Hydraulic nuts have revolutionized the make up and disassembly of critical flanges. Some of their advantages are as follows:
- Typically reduce, by 90 percent or more, the time it presently takes to install or remove existing nuts. A large flange can be completely tightened in less than one hour;
- Quickly pay for themselves in time and manpower, taking only minutes instead of hours or days;
- Totally eliminate the need for any conventional tools, the only tightening tool needed is a small tommy bar;
- All studs are tightened in a single operation to accurately achieve identical clamping pressure on each and every bolt;
- Deliver exceptionally powerful bolt loads to ensure superior gasket sealing; and
- Very compact, ideal for constricted areas.
Dominion Energy Surry Nuclear Plant focus on improving reliability on critical assets led to the review of the assembly and disassembly problems experienced with governor valves on Units 1 and 2.
Surry’s reliability-centered maintenance practice puts the governor valves on a 39-month inspection frequency. These inspections form part of the over speed analysis requested by the turbine vendor. On average, two valves are opened during each refueling outage.
Old Method of Assembly and Disassembly
Previous to the installation of hydraulic nuts, the governor valves were disassembled, first using slugging wrenches and hammers and then later using a hydraulic torque wrench. The time to disassemble one valve bonnet consisting of 32, 1.75” nuts was approximately one shift for two millwrights. Problems regularly resulted with each disassembly with the galling of several bonnet nuts and bonnet stud holes.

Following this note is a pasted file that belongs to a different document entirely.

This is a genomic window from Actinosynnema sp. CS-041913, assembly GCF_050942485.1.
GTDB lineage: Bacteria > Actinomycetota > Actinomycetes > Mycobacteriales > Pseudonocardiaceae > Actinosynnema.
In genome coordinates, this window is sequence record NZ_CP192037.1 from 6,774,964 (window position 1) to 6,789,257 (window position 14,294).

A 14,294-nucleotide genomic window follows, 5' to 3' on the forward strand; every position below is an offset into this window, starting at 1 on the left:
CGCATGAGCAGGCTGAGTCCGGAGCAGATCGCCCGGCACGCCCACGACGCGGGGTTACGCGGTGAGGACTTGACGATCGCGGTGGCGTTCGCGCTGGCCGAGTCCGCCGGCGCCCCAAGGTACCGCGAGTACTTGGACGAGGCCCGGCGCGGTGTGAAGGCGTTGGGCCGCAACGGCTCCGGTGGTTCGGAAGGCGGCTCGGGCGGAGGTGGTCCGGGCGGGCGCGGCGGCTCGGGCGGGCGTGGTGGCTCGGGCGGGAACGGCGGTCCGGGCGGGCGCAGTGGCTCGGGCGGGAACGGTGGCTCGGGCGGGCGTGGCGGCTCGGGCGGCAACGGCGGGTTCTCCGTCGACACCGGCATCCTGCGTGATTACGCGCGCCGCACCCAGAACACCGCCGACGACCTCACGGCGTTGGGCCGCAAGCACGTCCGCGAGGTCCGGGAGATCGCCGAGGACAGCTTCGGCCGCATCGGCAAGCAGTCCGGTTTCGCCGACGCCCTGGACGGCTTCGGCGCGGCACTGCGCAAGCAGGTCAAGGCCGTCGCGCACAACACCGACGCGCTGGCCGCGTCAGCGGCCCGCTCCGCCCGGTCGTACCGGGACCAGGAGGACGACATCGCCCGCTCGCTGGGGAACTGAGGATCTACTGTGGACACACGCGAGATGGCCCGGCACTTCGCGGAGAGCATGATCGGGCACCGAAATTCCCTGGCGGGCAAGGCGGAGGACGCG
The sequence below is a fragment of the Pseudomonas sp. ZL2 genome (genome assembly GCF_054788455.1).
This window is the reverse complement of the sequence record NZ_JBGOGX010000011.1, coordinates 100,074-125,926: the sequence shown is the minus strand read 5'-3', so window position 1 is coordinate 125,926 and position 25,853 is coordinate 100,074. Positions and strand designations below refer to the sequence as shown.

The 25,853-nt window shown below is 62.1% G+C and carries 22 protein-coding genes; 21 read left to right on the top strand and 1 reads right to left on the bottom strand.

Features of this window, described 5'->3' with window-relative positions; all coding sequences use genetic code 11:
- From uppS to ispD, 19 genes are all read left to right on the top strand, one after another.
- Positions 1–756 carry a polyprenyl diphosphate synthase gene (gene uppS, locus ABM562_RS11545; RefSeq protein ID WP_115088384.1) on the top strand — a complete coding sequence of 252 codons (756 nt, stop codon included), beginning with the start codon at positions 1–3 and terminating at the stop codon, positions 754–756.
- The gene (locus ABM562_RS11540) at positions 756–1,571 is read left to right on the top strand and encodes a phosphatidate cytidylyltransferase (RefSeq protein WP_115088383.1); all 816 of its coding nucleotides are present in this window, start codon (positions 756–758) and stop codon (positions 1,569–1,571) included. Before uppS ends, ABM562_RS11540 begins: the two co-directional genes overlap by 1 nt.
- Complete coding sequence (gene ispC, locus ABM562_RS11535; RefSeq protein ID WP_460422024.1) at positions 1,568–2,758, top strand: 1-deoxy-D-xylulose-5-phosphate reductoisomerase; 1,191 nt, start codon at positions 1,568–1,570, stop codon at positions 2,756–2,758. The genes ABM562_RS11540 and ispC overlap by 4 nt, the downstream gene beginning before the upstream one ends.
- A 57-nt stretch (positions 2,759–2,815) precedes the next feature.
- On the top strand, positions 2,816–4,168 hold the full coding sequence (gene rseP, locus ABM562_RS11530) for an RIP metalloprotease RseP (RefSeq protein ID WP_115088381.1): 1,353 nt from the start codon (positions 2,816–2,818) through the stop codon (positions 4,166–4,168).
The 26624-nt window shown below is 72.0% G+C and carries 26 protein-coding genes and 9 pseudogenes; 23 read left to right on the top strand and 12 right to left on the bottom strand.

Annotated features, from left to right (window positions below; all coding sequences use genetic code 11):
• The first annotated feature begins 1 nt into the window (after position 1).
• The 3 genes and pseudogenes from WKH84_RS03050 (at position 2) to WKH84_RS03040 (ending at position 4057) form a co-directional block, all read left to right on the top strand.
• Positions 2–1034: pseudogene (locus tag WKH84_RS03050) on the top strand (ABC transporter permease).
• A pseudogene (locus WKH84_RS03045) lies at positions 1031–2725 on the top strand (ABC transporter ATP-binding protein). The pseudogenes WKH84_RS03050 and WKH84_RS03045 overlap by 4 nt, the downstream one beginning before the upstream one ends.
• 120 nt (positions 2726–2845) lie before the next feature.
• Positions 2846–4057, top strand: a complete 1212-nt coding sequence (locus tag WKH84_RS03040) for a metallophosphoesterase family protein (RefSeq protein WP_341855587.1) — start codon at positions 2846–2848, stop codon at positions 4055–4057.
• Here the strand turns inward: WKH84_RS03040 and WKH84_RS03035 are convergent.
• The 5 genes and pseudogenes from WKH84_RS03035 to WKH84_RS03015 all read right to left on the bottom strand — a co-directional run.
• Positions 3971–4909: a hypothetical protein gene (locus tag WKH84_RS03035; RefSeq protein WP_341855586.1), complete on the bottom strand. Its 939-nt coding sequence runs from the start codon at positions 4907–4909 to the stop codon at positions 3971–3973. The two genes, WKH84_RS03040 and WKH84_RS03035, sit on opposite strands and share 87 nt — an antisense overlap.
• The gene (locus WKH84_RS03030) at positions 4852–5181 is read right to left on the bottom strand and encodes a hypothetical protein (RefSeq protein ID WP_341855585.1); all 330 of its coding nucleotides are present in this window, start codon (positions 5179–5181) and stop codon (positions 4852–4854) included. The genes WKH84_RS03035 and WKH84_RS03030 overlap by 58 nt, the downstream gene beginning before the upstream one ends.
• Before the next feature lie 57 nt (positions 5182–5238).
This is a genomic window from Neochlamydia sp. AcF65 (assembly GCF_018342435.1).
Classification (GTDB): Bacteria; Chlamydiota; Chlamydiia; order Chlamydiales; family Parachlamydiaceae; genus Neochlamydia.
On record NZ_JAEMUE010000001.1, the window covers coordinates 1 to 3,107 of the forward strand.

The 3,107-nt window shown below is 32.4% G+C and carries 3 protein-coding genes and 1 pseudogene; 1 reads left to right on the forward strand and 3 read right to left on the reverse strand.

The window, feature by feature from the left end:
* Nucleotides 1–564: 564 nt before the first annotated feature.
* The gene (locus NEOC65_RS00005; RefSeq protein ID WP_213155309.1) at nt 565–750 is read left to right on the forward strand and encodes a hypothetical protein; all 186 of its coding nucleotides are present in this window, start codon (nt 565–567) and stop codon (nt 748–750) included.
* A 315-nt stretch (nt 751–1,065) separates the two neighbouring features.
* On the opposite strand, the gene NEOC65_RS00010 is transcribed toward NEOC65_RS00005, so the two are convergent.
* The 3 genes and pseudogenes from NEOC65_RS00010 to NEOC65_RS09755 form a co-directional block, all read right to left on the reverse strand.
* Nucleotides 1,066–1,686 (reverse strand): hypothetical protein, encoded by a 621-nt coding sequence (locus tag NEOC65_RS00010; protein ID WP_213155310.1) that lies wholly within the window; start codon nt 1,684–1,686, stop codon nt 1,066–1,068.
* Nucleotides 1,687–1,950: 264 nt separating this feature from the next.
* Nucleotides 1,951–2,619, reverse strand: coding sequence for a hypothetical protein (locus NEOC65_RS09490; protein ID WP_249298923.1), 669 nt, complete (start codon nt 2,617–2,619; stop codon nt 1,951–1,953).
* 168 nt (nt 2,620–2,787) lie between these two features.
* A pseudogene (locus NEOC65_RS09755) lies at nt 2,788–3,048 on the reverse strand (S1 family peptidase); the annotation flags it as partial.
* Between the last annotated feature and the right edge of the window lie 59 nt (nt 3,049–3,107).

The bonnet studs would need to be cut to enable the removal of the valve. Removal of the bonnet studs would usually result in damage to the bolt holes. The holes were first re-tapped and if the threads were still damaged, a helicoil was installed or the bolt hole machined and threaded oversized to accommodate a step stud. Repaired holes were sometimes not perpendicular to the valve flange, contributing to difficulty in installing the valve bonnet.
On reassembly, hydraulic torquing methods were employed using two millwrights for one shift (8 to 12 hours) for each valve bonnet. A multi-pass (up to eight passes) method of torquing was used to bring the bonnet in parallel with the valve body. Gap measurements were taken to control the gap between the mating faces to within .002”. A final torque of 2200 ft-lbs. was applied.
Disassembly and Reassembly using Hydraulic Nuts
The hydraulic nuts were designed to replace existing cap nuts and fit to the valve bonnet. Details of the governor valve hydraulic nuts are shown in Figure 1. 1.75” x 8UN Hydraulic Nut.
The nuts were assembled and tightened following the procedure outlined above in Hydraulic Nut Operation. The nuts were simultaneously tightened, bringing the bonnet down to the valve body uniformly. The highly accurate hydraulic nuts maintained the gap specification of .002”. After completion of the tensioning operation, an air line was connected to the nipple and the small volume of oil found in the hydraulic nut was blown out. The hydraulic nipples were removed, and replaced with plugs to prevent contamination from entering the nut. A final assembled view of the governor valve with the hydraulic nuts is shown in Figure 9. Final Assembly.
The total time to reassemble 32, 1.75” bonnet bolts was 30 to 45 minutes per valve.
The first sets of nuts for two governor valves were installed in October 2000. One valve was disassembled in March 2002. The total disassembly time was also 30 to 45 minutes with no galling or other damage to the studs, nuts or bonnet stud holes.
Significant savings in time, manpower, repair and materials cost were realized using hydraulic nuts. These are summarized in Table 1. Governor Valve Installation Comparison.